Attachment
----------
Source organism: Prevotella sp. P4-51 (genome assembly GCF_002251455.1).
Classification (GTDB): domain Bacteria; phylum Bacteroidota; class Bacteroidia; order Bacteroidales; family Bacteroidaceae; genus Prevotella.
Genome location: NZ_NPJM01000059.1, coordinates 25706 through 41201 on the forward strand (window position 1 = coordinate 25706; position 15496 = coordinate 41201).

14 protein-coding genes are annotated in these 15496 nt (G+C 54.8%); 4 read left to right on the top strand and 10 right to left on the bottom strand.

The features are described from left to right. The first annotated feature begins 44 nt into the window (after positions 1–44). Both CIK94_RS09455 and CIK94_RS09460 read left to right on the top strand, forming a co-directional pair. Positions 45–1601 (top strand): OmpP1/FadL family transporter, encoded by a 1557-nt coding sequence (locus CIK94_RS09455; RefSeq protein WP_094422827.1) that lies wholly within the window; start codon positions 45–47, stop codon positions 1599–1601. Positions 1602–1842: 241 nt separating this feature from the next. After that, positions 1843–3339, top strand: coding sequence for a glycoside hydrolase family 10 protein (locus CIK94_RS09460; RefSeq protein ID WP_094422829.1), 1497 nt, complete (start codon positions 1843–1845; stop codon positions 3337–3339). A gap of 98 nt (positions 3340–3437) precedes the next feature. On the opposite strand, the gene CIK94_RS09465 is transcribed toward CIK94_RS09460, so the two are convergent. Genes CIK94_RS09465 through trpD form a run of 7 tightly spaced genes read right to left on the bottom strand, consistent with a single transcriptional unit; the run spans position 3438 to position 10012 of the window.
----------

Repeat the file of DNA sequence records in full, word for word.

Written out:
Source organism: Prevotella sp. P4-51 (genome assembly GCF_002251455.1).
Classification (GTDB): domain Bacteria; phylum Bacteroidota; class Bacteroidia; order Bacteroidales; family Bacteroidaceae; genus Prevotella.
Genome location: NZ_NPJM01000059.1, coordinates 25706 through 41201 on the forward strand (window position 1 = coordinate 25706; position 15496 = coordinate 41201).

14 protein-coding genes are annotated in these 15496 nt (G+C 54.8%); 4 read left to right on the top strand and 10 right to left on the bottom strand.

The features are described from left to right. The first annotated feature begins 44 nt into the window (after positions 1–44). Both CIK94_RS09455 and CIK94_RS09460 read left to right on the top strand, forming a co-directional pair. Positions 45–1601 (top strand): OmpP1/FadL family transporter, encoded by a 1557-nt coding sequence (locus CIK94_RS09455; RefSeq protein WP_094422827.1) that lies wholly within the window; start codon positions 45–47, stop codon positions 1599–1601. Positions 1602–1842: 241 nt separating this feature from the next. After that, positions 1843–3339, top strand: coding sequence for a glycoside hydrolase family 10 protein (locus CIK94_RS09460; RefSeq protein ID WP_094422829.1), 1497 nt, complete (start codon positions 1843–1845; stop codon positions 3337–3339). A gap of 98 nt (positions 3340–3437) precedes the next feature. On the opposite strand, the gene CIK94_RS09465 is transcribed toward CIK94_RS09460, so the two are convergent. Genes CIK94_RS09465 through trpD form a run of 7 tightly spaced genes read right to left on the bottom strand, consistent with a single transcriptional unit; the run spans position 3438 to position 10012 of the window.